Tuesday, 10 April 2012

CarrierNet provides live sustainability indicators for logistics operations

Deltion has released version 6 of its CarrierNet transport management solution aimed at reducing logistics operation costs and improving sustainability. UK-based Deltion claims that CarrierNet was the first software-as-a-service (SaaS) logistics solution. With the latest version, the software makes it easier to identify ways to save costs and minimise environmental impacts.

New features include a real-time dashboard that gives visibility of what is going on in the transport operation. The dashboard’s needle gauges and charts give an overview of information on such things as empty running, load fill, asset utilisation, depot performance and load builds.

The live screen map allows a user to look at a route and gauge the efficiency of each part of it. A ‘traffic light’ ranking system will display a leg of the route in green if it is running full, amber if there is a load on board that could be optimised and red when it’s empty. (Users can set their own parameters driving the traffic lights). The map also identifies what loads are available around that route.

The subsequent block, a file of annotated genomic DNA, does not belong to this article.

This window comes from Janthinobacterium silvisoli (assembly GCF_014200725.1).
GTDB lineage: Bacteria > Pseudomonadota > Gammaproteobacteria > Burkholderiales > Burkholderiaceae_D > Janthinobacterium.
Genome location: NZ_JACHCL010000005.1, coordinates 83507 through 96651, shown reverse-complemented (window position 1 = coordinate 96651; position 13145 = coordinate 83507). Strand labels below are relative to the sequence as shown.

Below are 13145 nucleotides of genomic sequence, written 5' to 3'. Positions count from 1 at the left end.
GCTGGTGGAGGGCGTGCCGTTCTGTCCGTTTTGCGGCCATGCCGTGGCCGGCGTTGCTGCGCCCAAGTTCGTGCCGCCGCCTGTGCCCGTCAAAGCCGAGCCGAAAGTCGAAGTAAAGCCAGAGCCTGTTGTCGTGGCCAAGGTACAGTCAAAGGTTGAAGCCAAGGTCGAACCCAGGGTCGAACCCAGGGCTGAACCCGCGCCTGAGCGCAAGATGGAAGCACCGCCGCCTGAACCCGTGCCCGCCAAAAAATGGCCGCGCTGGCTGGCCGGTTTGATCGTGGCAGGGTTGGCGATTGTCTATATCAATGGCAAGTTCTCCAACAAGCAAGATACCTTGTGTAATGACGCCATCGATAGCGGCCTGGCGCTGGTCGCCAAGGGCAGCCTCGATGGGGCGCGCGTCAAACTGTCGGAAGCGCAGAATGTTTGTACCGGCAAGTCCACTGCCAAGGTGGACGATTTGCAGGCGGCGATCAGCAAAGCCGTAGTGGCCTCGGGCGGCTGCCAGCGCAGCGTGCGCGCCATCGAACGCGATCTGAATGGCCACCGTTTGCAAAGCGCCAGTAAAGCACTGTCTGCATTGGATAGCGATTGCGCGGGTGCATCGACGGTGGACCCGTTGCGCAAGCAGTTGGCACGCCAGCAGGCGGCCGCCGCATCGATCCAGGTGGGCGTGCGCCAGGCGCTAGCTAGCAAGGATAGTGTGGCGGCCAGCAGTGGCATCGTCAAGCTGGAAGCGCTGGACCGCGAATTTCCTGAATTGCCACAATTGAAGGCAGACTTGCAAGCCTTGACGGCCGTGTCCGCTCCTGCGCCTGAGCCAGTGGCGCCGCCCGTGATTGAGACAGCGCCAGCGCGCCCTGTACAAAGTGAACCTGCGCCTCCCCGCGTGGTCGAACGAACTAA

Live Feed Dashboard

The new version of CarrierNet also makes greater use of interactive maps in planning. Users can see and modify actions on a map and get instant indicators of whether the modifications will help avoid empty or low running mileage.

The efficient management of loads and routes is the most critical aspect of any logistics operation, given the cost implications of running with a partial or empty load. Issues of carbon emissions have just made the concern more acute.

Strategies to optimise loads are not new, but the whole process is becoming simpler to manage through software like this. The SaaS approach means that the solution can be shared across the company, simple to read and assess dashboards allow for fast alerts to issues, and testing solutions with interactive maps makes it quick and easy to address problems.

Like many green ICT solutions, its not revolutionary, just a question of pulling all the pieces together.

© The Green IT Review

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